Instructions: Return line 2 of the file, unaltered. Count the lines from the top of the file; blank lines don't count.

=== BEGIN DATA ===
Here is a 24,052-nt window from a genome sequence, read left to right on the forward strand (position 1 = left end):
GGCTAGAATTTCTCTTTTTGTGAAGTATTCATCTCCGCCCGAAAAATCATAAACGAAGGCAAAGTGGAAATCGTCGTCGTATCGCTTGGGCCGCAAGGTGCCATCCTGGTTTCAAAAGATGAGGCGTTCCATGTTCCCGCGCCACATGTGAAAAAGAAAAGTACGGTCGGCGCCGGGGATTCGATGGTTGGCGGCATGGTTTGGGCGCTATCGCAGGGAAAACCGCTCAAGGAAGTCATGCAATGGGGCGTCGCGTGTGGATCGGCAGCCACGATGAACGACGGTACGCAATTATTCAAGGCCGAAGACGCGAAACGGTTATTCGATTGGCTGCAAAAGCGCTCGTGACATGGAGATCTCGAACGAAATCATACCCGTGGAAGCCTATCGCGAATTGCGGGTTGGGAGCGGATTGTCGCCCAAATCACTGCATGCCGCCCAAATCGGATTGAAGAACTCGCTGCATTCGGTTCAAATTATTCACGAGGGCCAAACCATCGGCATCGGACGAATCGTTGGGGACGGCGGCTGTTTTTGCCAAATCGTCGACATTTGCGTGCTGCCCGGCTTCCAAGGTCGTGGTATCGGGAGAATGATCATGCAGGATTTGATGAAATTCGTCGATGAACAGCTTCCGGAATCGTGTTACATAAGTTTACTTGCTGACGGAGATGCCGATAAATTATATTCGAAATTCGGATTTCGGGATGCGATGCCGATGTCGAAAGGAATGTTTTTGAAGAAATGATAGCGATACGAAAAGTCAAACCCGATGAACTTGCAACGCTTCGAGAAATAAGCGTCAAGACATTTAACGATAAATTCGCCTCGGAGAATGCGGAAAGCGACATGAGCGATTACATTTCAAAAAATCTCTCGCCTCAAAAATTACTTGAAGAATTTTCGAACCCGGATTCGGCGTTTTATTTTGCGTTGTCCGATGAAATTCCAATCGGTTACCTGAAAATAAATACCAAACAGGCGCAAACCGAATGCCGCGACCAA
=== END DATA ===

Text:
GGCTAGAATTTCTCTTTTTGTGAAGTATTCATCTCCGCCCGAAAAATCATAAACGAAGGCAAAGTGGAAATCGTCGTCGTATCGCTTGGGCCGCAAGGTGCCATCCTGGTTTCAAAAGATGAGGCGTTCCATGTTCCCGCGCCACATGTGAAAAAGAAAAGTACGGTCGGCGCCGGGGATTCGATGGTTGGCGGCATGGTTTGGGCGCTATCGCAGGGAAAACCGCTCAAGGAAGTCATGCAATGGGGCGTCGCGTGTGGATCGGCAGCCACGATGAACGACGGTACGCAATTATTCAAGGCCGAAGACGCGAAACGGTTATTCGATTGGCTGCAAAAGCGCTCGTGACATGGAGATCTCGAACGAAATCATACCCGTGGAAGCCTATCGCGAATTGCGGGTTGGGAGCGGATTGTCGCCCAAATCACTGCATGCCGCCCAAATCGGATTGAAGAACTCGCTGCATTCGGTTCAAATTATTCACGAGGGCCAAACCATCGGCATCGGACGAATCGTTGGGGACGGCGGCTGTTTTTGCCAAATCGTCGACATTTGCGTGCTGCCCGGCTTCCAAGGTCGTGGTATCGGGAGAATGATCATGCAGGATTTGATGAAATTCGTCGATGAACAGCTTCCGGAATCGTGTTACATAAGTTTACTTGCTGACGGAGATGCCGATAAATTATATTCGAAATTCGGATTTCGGGATGCGATGCCGATGTCGAAAGGAATGTTTTTGAAGAAATGATAGCGATACGAAAAGTCAAACCCGATGAACTTGCAACGCTTCGAGAAATAAGCGTCAAGACATTTAACGATAAATTCGCCTCGGAGAATGCGGAAAGCGACATGAGCGATTACATTTCAAAAAATCTCTCGCCTCAAAAATTACTTGAAGAATTTTCGAACCCGGATTCGGCGTTTTATTTTGCGTTGTCCGATGAAATTCCAATCGGTTACCTGAAAATAAATACCAAACAGGCGCAAACCGAATGCCGCGACCAA